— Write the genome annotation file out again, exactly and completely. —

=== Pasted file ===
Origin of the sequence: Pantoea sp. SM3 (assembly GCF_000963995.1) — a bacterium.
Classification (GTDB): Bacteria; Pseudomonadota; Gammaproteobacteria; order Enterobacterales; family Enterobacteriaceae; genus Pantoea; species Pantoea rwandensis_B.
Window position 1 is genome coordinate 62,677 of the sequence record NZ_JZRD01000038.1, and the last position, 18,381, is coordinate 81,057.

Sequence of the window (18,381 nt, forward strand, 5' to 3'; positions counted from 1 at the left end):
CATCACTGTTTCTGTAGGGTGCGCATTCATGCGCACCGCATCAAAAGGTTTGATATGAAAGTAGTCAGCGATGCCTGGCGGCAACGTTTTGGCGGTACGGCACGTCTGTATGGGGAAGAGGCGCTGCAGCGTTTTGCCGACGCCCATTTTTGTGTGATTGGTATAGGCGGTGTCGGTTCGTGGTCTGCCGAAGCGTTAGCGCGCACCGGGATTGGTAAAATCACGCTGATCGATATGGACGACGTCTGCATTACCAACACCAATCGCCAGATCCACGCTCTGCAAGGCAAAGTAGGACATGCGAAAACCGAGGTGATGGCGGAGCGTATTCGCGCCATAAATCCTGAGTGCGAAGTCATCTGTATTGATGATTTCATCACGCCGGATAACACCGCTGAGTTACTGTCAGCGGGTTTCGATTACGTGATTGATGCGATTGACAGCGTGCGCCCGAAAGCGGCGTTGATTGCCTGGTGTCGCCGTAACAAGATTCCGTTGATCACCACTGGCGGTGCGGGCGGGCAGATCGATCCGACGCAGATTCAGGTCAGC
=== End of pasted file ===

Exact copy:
Origin of the sequence: Pantoea sp. SM3 (assembly GCF_000963995.1) — a bacterium.
Classification (GTDB): Bacteria; Pseudomonadota; Gammaproteobacteria; order Enterobacterales; family Enterobacteriaceae; genus Pantoea; species Pantoea rwandensis_B.
Window position 1 is genome coordinate 62,677 of the sequence record NZ_JZRD01000038.1, and the last position, 18,381, is coordinate 81,057.

Sequence of the window (18,381 nt, forward strand, 5' to 3'; positions counted from 1 at the left end):
CATCACTGTTTCTGTAGGGTGCGCATTCATGCGCACCGCATCAAAAGGTTTGATATGAAAGTAGTCAGCGATGCCTGGCGGCAACGTTTTGGCGGTACGGCACGTCTGTATGGGGAAGAGGCGCTGCAGCGTTTTGCCGACGCCCATTTTTGTGTGATTGGTATAGGCGGTGTCGGTTCGTGGTCTGCCGAAGCGTTAGCGCGCACCGGGATTGGTAAAATCACGCTGATCGATATGGACGACGTCTGCATTACCAACACCAATCGCCAGATCCACGCTCTGCAAGGCAAAGTAGGACATGCGAAAACCGAGGTGATGGCGGAGCGTATTCGCGCCATAAATCCTGAGTGCGAAGTCATCTGTATTGATGATTTCATCACGCCGGATAACACCGCTGAGTTACTGTCAGCGGGTTTCGATTACGTGATTGATGCGATTGACAGCGTGCGCCCGAAAGCGGCGTTGATTGCCTGGTGTCGCCGTAACAAGATTCCGTTGATCACCACTGGCGGTGCGGGCGGGCAGATCGATCCGACGCAGATTCAGGTCAGC